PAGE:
An abolitionist whose memoir, 12 Years A Slave, inspired the 2013 film of the same name. Solomon Northup’s life and experience shows that the crime of slavery in the United States was a danger to anyone of African descent. Born free in the state of New York, he spent much of his life as a farmer and inspiring violinist until he was drugged and sold into slavery while in rout to Washington D.C. (at the time the Nation's biggest slave market) where he was offered a job to perform. After his kidnapping he was sent to New Orleans and spent twelve years in Louisiana as a slave. He was sold to William Prince Ford, then to John M. Tibaut (who Northup disliked the most), and lastly to Edwin Epps for ten years. During his time at the Epps plantation, Northup encountered Samuel Brass, a Canadian man who gained his trust and helped in his freedom. After being freed Northup spent the rest of his life campaigning for the end of slavery in the United States leaving behind his memoir that become a contribution to the abolitionist movement. His memoirs are praised for their detail and brutal honesty. While Northup did not live to see the end of slavery in the United States his works and story still lives on and have been used as examples of the harshness of the slave trade in the United States amongst other struggles facing people of African descent.
Denise Nicholas July 12, 1944 to Present
An American actor and writer, Denise Nicholas has spent much of her life as an activist join acting companies that catered to rural African Americans in the hopes of providing the experience of live performances to these communities. Such companies including the Free Southern Theater and the Negro Ensemble Company. While she would gain international fame for her performance in the series Room 222, she never stopped advocating for social justice. In 2005, she published her first novel Freshwater Road that used the Civil Rights Movement as a backdrop with some of her experiences also being an influence. While she is not currently active in the current entertainment industry her legacy lives on through her novel.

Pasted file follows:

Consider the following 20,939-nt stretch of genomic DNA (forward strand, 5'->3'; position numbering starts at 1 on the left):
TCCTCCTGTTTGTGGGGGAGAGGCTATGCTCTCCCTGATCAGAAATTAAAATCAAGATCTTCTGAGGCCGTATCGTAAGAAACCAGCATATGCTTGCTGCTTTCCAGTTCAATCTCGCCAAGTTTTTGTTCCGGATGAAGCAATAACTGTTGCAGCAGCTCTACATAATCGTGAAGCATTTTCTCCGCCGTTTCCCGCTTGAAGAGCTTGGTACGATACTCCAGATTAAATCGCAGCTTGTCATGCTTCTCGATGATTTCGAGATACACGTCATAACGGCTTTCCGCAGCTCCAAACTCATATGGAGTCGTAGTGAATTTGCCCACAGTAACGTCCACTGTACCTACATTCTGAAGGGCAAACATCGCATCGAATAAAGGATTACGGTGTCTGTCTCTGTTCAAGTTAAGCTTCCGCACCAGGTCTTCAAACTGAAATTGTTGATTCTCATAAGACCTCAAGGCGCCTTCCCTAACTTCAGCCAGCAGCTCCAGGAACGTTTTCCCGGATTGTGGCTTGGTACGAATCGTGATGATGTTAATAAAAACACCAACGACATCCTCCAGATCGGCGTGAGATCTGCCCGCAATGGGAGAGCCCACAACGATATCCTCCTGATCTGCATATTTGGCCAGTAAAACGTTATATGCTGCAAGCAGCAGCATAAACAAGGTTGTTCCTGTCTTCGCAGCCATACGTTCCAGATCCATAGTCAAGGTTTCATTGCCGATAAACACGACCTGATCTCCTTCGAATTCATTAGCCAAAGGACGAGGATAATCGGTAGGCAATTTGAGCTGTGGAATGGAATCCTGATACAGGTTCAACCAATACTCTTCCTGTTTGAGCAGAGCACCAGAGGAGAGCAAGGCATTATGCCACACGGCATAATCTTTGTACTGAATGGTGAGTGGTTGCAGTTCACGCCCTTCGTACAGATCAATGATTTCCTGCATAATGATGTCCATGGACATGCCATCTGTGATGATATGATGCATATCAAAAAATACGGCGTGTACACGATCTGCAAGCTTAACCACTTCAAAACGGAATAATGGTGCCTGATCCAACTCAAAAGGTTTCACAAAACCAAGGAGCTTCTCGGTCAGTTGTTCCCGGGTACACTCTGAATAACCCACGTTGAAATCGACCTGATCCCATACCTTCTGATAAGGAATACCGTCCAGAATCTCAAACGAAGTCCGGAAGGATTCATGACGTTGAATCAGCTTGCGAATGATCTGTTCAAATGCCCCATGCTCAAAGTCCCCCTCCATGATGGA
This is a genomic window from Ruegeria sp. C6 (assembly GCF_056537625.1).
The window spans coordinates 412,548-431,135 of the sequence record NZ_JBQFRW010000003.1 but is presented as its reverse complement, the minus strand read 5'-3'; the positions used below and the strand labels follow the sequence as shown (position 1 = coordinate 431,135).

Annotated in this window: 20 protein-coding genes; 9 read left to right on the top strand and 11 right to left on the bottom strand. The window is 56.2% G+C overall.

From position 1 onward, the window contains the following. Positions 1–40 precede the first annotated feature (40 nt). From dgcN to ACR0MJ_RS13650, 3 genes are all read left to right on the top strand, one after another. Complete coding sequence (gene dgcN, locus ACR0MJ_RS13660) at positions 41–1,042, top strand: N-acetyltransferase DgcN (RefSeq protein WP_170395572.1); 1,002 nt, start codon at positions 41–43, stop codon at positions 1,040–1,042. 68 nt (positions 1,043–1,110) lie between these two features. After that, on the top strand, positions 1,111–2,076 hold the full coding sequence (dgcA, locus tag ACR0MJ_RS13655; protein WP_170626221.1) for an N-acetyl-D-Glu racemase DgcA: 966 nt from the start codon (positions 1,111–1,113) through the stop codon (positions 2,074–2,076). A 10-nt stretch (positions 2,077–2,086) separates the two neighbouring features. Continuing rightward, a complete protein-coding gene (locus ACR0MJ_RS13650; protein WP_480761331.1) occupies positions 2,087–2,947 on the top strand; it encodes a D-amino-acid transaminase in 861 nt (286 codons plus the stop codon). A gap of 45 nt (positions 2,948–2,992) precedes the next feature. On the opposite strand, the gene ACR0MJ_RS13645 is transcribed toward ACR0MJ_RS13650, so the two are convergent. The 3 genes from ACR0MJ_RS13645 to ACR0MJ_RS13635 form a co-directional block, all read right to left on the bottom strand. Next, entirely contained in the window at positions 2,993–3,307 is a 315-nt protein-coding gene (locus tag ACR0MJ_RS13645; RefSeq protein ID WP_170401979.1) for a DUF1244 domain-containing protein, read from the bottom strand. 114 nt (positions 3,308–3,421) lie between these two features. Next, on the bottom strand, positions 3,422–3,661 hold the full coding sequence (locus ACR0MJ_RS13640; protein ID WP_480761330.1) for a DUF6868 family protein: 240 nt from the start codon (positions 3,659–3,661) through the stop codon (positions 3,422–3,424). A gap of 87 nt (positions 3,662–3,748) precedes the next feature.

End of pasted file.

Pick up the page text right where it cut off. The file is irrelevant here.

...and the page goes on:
Medgar Evers July 2, 1925 to July 12, 1963
A student of considerable degree and a veteran of the Second World War, Medgar Evers lived in one of the worst states in the south during the period of Jim Crow and pre-Civil Rights reforms. Born and raised in Mississippi, Evers spent much of his life jeered and prodded by the socially accepted racist behavior of the state. Being forced to go to a school further away than where he lived, he was often exposed to the cruelty of the social divide between Black and white Americans, mostly conducted school peers. After serving in the Second World War, Evers started to take a more active role in dismantling racist practices in his state by joining the Regional Council of Negro Leadership (RCNL) were his leadership would shove him to the for front of the growing Civil Rights Movement. One of the biggest protests that he led and organized was against the University of Mississippi, which rejected him on the grounds of his race. The University of Mississippi faced backlash on an international level from the work of Evers and his allies. Unfortunately, Evers did not live to see the fruits of his and many others’ labors when he was assassinated in the wake of President Kennedy’s civil rights address. While not as well-known as Dr. Martin Luther King, Medgar Evers is still remembered to this day as a strong leader in his state of Mississippi.